For many farmers across West Virginia, an abundance of wet weather in 2018 has created concern for a potential shortage of hay, which farmers will use to feed livestock through spring 2019. West Virginia University Extension Service Agriculture and Natural Resources Specialists Ed Rayburn and Kevin Shaffer have provided a few management options available to help concerned farmers stretch their resources and keep their herds healthy.
“Though there might be more pressure to do so when hay is in short supply, farmers should avoid turning cattle out to pasture too early in spring to ensure there is adequate forage available in summer.”
“When you buy hay, you are also buying fertilizer, so there are benefits to the extra costs. To get the most out of this fertilizer, farmers should feed hay on land where extra nutrients are needed most. The fertilizer value of hay is about one-third to one-half of its cost.”
“When hay is in short supply, purchasing supplemental feed can help farmers extend hay supplies. If supplementing hay, farmers should use a crude protein supplement, such as dry distillers grain, corn gluten feed or soy bean meal, to stimulate rumen digestion and allow cattle to meet their energy and protein requirements. For every pound of crude protein fed along with low protein hay, cattle need to eat about 5 pounds of digestible dry matter.”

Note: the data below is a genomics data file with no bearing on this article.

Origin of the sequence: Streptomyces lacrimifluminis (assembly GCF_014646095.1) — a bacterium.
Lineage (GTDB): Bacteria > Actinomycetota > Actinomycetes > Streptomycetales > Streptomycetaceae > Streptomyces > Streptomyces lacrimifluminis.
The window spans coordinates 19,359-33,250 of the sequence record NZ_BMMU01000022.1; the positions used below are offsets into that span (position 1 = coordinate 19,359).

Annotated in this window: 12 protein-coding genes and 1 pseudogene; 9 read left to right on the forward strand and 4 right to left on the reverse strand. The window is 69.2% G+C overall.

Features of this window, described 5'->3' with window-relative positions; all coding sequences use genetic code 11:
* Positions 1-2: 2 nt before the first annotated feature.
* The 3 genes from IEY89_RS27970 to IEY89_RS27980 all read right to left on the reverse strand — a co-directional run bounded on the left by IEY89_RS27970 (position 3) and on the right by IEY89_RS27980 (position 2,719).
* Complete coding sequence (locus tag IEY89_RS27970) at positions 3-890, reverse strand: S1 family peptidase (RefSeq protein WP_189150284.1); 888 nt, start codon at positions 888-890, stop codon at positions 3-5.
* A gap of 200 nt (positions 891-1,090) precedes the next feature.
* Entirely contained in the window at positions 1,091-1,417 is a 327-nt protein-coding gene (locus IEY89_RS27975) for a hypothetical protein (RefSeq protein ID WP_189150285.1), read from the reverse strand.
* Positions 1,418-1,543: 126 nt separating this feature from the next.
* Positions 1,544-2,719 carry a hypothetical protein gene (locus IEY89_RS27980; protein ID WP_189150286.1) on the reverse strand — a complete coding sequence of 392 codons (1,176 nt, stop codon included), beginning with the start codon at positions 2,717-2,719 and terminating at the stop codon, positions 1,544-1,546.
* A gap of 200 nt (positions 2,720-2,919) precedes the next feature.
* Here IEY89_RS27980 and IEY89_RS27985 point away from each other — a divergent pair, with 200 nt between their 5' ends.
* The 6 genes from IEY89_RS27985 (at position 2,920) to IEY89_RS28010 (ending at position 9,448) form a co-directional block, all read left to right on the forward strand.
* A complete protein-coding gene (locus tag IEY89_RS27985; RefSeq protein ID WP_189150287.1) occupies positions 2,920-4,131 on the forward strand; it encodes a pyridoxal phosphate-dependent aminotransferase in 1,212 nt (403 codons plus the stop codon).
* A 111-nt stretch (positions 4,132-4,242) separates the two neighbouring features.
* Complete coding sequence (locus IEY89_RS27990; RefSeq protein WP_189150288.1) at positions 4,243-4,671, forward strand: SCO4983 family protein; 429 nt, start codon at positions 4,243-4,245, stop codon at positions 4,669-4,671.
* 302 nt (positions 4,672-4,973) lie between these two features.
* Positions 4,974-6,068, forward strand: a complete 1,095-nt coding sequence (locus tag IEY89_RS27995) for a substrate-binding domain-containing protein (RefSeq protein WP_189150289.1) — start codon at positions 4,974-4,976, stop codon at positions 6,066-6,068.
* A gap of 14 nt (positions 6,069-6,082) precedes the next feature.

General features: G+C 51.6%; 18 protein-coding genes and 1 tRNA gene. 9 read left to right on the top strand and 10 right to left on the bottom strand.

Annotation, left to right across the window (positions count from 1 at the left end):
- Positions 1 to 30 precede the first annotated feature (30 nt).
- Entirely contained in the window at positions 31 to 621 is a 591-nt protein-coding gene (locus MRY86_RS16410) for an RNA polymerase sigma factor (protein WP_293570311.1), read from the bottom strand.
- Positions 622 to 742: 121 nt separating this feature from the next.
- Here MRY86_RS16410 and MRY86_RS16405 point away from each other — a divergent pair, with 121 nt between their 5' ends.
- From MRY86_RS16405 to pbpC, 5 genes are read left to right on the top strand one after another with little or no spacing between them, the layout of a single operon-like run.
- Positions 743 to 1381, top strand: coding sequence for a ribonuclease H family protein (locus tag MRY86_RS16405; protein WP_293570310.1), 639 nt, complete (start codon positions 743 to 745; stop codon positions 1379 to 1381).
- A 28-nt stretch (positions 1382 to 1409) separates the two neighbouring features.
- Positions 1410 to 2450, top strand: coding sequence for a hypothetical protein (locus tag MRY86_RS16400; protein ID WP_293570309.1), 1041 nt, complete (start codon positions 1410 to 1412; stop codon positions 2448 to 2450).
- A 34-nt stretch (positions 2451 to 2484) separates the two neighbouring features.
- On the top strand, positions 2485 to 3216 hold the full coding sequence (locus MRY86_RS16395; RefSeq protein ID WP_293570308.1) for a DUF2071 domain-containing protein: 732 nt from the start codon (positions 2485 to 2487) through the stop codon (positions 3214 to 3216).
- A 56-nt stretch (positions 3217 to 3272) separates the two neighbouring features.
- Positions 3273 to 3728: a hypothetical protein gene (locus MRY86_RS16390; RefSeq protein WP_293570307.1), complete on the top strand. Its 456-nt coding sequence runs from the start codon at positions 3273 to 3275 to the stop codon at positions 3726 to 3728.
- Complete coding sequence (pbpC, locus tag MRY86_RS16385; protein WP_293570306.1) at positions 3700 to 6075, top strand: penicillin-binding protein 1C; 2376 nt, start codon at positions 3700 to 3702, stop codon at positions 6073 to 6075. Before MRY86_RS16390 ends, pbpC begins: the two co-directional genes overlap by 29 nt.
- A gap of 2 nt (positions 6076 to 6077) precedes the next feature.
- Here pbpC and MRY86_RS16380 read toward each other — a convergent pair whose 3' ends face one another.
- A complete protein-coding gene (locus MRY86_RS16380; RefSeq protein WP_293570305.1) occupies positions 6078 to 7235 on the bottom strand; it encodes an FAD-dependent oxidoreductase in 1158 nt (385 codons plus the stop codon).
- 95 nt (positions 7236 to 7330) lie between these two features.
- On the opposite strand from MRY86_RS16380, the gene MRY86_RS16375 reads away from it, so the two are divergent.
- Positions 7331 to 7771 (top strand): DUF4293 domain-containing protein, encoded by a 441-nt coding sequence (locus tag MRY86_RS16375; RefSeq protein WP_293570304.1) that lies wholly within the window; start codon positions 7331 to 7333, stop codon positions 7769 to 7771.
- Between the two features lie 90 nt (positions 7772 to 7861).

“Even when hay supplies dwindle, it’s important for cows to maintain a healthy body weight during winter calving to prevent negative impacts on the future of the herd. Keeping the herd fed well enough so that one or more calves are still added to the herd the following year will help a farmer to return what was spent on purchased hay. Maintaining this condition also helps reduce the amount of food the herd needs to stay warm in cold weather, which allows farmers to better manage their limited hay supply.”
“If farmers would need to supplement hay with other feed, growing steers and heifers can be slightly shorted on feed since they can gain weight more easily when they go to pasture in the spring. This allows farmers to stretch their supplemental feed supply even further. However, it is still important to maintain a positive energy balance to keep them healthy.”
“Unfortunately, when hay supplies are limited, some farmers will have to liquidate a portion of their herd. Farmers should market old or late-calving cows, as well as those that may have been identified for culling in the fall. If a farmer has calves on hand, those calves should be marketed early. It is imperative to keep the cattle with the most potential for future profit and market those that currently have the highest value and greatest profit margin.”
Kevin Shaffer audio file (0:19)
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